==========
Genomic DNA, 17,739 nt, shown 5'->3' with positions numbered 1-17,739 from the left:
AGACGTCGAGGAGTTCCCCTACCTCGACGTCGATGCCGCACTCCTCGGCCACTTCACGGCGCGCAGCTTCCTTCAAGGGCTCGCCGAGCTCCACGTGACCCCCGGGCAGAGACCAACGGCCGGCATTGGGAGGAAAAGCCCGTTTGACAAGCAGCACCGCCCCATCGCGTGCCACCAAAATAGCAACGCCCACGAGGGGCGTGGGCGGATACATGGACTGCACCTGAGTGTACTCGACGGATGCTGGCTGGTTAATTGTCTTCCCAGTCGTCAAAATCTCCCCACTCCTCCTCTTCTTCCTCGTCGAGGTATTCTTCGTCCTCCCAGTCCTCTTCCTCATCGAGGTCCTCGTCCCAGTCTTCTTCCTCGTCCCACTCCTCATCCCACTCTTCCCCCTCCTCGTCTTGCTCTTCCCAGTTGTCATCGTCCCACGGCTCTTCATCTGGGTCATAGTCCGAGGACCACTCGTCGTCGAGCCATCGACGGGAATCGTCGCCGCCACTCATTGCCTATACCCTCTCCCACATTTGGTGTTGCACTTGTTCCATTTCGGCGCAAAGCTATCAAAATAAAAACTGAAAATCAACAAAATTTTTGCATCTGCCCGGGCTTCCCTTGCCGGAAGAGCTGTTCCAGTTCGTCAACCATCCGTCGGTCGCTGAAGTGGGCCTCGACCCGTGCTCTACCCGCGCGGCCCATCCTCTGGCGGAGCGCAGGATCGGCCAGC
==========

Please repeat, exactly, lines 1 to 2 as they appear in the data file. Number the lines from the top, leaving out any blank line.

Genomic DNA, 17,739 nt, shown 5'->3' with positions numbered 1-17,739 from the left:
AGACGTCGAGGAGTTCCCCTACCTCGACGTCGATGCCGCACTCCTCGGCCACTTCACGGCGCGCAGCTTCCTTCAAGGGCTCGCCGAGCTCCACGTGACCCCCGGGCAGAGACCAACGGCCGGCATTGGGAGGAAAAGCCCGTTTGACAAGCAGCACCGCCCCATCGCGTGCCACCAAAATAGCAACGCCCACGAGGGGCGTGGGCGGATACATGGACTGCACCTGAGTGTACTCGACGGATGCTGGCTGGTTAATTGTCTTCCCAGTCGTCAAAATCTCCCCACTCCTCCTCTTCTTCCTCGTCGAGGTATTCTTCGTCCTCCCAGTCCTCTTCCTCATCGAGGTCCTCGTCCCAGTCTTCTTCCTCGTCCCACTCCTCATCCCACTCTTCCCCCTCCTCGTCTTGCTCTTCCCAGTTGTCATCGTCCCACGGCTCTTCATCTGGGTCATAGTCCGAGGACCACTCGTCGTCGAGCCATCGACGGGAATCGTCGCCGCCACTCATTGCCTATACCCTCTCCCACATTTGGTGTTGCACTTGTTCCATTTCGGCGCAAAGCTATCAAAATAAAAACTGAAAATCAACAAAATTTTTGCATCTGCCCGGGCTTCCCTTGCCGGAAGAGCTGTTCCAGTTCGTCAACCATCCGTCGGTCGCTGAAGTGGGCCTCGACCCGTGCTCTACCCGCGCGGCCCATCCTCTGGCGGAGCGCAGGATCGGCCAGC